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Lyneir Richardson is a man with a mission. He is executive director of the Center for Urban Entrepreneurship & Economic Development at Rutgers University in Newark, N.J., which has set a goal of helping 1,000 urban entrepreneurs grow their businesses through a nine-month program it runs. The program, which raised $110,000 in funding at an event in October, has enrolled about 400 entrepreneurs so far.
“Our goal is to take the folks who are generating less than $1 million and get them above $1 million,” says Richardson, who was previously the former chief executive officer of Brick City Development Corporation, an economic development organization, under now-Senator Cory Booker, when Booker was Newark’s mayor. He has also been a real estate developer, after starting his career as an attorney.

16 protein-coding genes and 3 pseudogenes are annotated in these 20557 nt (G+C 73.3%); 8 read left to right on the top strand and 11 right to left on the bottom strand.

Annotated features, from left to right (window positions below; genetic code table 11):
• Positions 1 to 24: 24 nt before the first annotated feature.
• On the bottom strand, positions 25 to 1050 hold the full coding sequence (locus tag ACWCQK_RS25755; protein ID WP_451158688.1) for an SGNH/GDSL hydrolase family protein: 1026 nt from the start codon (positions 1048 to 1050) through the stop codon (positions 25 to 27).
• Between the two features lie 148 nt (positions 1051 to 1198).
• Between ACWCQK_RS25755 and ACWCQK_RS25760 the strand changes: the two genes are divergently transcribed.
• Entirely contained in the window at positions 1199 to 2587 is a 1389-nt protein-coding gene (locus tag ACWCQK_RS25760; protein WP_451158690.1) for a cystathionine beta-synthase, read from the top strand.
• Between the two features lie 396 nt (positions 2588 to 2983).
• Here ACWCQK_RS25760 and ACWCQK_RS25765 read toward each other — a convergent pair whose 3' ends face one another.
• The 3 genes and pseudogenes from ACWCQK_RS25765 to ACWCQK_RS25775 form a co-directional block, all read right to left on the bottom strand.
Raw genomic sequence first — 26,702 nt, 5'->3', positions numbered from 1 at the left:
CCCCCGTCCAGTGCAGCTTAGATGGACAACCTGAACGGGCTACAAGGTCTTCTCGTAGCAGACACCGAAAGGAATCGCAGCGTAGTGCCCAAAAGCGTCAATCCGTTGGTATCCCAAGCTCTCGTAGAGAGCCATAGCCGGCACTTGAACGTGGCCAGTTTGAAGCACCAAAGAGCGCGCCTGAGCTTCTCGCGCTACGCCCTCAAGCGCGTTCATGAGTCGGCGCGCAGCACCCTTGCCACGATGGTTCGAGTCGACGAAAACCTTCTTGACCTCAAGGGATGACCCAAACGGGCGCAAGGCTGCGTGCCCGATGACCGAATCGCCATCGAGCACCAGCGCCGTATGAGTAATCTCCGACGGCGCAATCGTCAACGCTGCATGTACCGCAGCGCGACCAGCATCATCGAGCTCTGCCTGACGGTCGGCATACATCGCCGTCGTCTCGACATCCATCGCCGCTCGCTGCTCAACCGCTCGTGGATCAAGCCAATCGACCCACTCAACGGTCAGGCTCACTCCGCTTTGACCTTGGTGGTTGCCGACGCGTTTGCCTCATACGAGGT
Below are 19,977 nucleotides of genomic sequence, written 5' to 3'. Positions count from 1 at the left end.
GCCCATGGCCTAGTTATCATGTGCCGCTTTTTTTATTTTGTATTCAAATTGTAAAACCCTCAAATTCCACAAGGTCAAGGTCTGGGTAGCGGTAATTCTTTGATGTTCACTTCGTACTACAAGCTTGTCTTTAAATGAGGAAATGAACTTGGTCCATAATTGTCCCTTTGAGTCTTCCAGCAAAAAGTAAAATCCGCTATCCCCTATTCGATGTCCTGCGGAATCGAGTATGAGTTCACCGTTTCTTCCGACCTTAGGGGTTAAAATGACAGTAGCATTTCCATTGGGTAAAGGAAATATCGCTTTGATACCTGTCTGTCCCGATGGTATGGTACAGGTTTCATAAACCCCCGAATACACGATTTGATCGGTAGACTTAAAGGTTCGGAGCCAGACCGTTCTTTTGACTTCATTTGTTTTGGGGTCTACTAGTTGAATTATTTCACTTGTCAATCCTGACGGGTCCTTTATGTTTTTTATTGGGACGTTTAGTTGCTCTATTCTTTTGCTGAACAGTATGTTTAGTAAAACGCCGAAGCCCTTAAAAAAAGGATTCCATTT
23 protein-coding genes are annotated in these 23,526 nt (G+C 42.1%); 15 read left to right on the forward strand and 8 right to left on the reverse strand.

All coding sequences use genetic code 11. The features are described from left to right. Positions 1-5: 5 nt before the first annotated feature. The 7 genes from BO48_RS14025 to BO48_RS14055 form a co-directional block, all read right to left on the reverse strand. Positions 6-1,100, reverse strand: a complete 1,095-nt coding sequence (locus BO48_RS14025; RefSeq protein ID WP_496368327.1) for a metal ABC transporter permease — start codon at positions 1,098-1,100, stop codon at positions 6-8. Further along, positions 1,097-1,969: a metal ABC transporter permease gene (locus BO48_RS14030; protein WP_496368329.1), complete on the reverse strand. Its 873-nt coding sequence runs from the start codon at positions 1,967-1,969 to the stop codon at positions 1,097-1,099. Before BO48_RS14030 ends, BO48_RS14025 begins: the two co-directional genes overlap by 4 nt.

Located in the same building as Audible, the Amazon-owned audiobook company, the Center has been promoting entrepreneurship in the city since its founding in 2008. It currently runs programs such as the Entrepreneurship Pioneers Initiative program, which provides intensive classroom instruction for first-generation urban business owners and runs capacity-building programs to serve urban entrepreneurs in the arts, technology, and retail/restaurant industries, so they can go after bigger projects and clients.
At the Rutgers Center for Urban Entrepreneurship & Economic Development, entrepreneur Lyneir ... [+]
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The center also has space within the Rutgers Department of Arts, Culture and Media in a building that was once home to Hahne & Co., a historic department store, at 609 Broad Street, and now includes a Whole Foods. Within Rutgers’ expansive space is an incubator that includes office space for eight microbusinesses.